The number of records exposed in data breaches and leaks has surged to 36 billion so far this year, across almost 3,000 separate incidents, further extending 2020s status as the worst year on record.
Although businesses sustained an onslaught during the first two quarters of 2020, the last three months added an additional 8.3 billion exposed records to the tally, with the 36 billion total representing twice the number of records leaked throughout 2019.
Two breaches alone exposed over a billion records each, while four breaches exposed over 100 million records together, accounting for 22.3% of Q3 records exposed, according to research by Risk Based Security. The largest incident of Q3 is attributed to an open Elasticsearch server, which exposed six billion records, though the 6.4TB of data included multiple interactions with the same client, meaning roughly 700,000 individuals were affected.
“The quagmire that formed in the breach landscape this Spring has continued through the third quarter of the year,” said executive vice president at Risk Based Security, Inga Goddijn.
“Breach disclosures continue to be well below the high water mark established just last year despite other research indicating the number of attacks are on the rise. How do we square these two competing views into the digital threat landscape?”
Though the number of exposed records has risen drastically, there’s been a decline in the number of publicly disclosed breaches. For Q3 in 2019, there were 6,021 data breaches reported by this point in the year, but only 8.3 billion records were exposed.
Goddijn argues these trends could be explained by a reduced level of media coverage, although another factor is the pivot by hackers to more lucrative ransomware attacks, with companies not always having the obligation to report the incident publicly, particularly in jurisdictions outside the EU.
Indeed, ransomware has been involved in 21% of reported breaches during 2020, with 440 incidents this year including ransomware as a component. It should also be noted that rules governing when an organisation must notify authorities over a data breach are different in the US and Europe, with American businesses not bound by the strict reporting demands set out under GDPR.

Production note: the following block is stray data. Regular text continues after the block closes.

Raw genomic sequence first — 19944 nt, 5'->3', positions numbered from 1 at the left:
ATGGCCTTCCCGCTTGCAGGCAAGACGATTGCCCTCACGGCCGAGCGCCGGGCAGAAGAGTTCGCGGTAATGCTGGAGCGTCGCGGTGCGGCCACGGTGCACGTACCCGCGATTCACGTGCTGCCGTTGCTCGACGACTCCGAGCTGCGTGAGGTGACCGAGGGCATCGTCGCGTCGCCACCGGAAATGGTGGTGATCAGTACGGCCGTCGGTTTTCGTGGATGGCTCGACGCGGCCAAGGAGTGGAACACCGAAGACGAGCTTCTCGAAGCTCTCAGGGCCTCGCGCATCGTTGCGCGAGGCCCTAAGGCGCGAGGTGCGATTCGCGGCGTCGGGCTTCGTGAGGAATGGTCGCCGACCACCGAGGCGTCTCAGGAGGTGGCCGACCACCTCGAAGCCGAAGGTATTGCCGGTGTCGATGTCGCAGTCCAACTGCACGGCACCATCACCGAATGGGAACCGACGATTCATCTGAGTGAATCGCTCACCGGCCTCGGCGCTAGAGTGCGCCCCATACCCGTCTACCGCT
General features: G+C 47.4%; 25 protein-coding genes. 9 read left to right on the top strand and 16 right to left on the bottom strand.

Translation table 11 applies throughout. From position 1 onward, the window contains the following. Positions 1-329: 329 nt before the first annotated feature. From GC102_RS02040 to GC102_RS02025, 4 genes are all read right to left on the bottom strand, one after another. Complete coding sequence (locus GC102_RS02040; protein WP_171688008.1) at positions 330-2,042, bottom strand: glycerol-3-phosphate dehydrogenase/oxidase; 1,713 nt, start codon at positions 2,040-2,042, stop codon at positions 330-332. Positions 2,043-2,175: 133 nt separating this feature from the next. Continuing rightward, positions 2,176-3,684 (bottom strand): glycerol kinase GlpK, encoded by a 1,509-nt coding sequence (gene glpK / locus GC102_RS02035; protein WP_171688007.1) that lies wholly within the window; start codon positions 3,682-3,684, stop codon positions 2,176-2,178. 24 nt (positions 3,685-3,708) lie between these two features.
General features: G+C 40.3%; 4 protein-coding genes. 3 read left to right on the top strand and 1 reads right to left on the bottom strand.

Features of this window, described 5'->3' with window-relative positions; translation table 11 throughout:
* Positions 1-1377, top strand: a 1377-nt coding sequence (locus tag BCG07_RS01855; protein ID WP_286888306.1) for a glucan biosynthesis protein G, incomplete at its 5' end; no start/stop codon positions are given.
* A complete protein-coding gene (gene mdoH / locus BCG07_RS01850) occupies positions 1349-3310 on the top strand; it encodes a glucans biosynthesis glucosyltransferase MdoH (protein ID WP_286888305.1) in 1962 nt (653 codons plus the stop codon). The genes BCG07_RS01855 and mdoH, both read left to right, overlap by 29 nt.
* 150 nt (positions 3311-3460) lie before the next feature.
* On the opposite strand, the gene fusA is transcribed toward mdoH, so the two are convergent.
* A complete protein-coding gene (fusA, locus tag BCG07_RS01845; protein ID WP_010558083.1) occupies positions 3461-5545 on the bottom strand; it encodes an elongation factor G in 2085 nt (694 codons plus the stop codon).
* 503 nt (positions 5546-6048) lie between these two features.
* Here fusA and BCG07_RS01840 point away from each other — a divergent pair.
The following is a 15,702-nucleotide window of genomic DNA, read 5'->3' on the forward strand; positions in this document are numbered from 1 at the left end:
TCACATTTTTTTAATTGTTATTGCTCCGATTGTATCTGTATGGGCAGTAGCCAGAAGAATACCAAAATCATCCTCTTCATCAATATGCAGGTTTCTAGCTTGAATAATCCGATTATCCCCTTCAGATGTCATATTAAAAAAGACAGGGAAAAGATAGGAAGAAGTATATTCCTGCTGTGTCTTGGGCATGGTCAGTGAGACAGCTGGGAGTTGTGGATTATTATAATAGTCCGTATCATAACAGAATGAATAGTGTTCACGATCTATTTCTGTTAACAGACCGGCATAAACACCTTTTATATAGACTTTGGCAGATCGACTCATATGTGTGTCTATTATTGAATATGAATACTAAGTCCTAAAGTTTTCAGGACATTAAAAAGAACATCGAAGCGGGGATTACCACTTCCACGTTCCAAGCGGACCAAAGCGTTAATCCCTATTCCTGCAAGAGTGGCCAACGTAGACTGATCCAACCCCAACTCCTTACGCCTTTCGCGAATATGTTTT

The vast majority of incidents (77.5%) were attributed to ‘outside’ hackers or cyber criminals. Of the 17% that originated from within the organisation, 67% of those were deemed the result of human error, including missing devices or misconfigured databases, while 13% were regarded as malicious.
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Some major 2020 incidents include an attack on fitness technology app Kinomap in April, leading to the exposure of 42 million records. In March, printing company Doxzoo inadvertently exposed 343GB of data through a misconfigured AWS S3 bucket, including sensitive information relating to branches of the UK and US military.
Only last month human error was blamed for the exposure of data belonging to 18,000 Welsh residents who had tested positive for COVID-19, which was leaked for 20 hours on a public-facing server. This incident, although smaller in scale, represented a raised threat due to the sensitive nature of the data exposed.
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Keumars Afifi-Sabet is a writer and editor that specialises in public sector, cyber security, and cloud computing. He first joined ITPro as a staff writer in April 2018 and eventually became its Features Editor. Although a regular contributor to other tech sites in the past, these days you will find Keumars on LiveScience, where he runs its Technology section.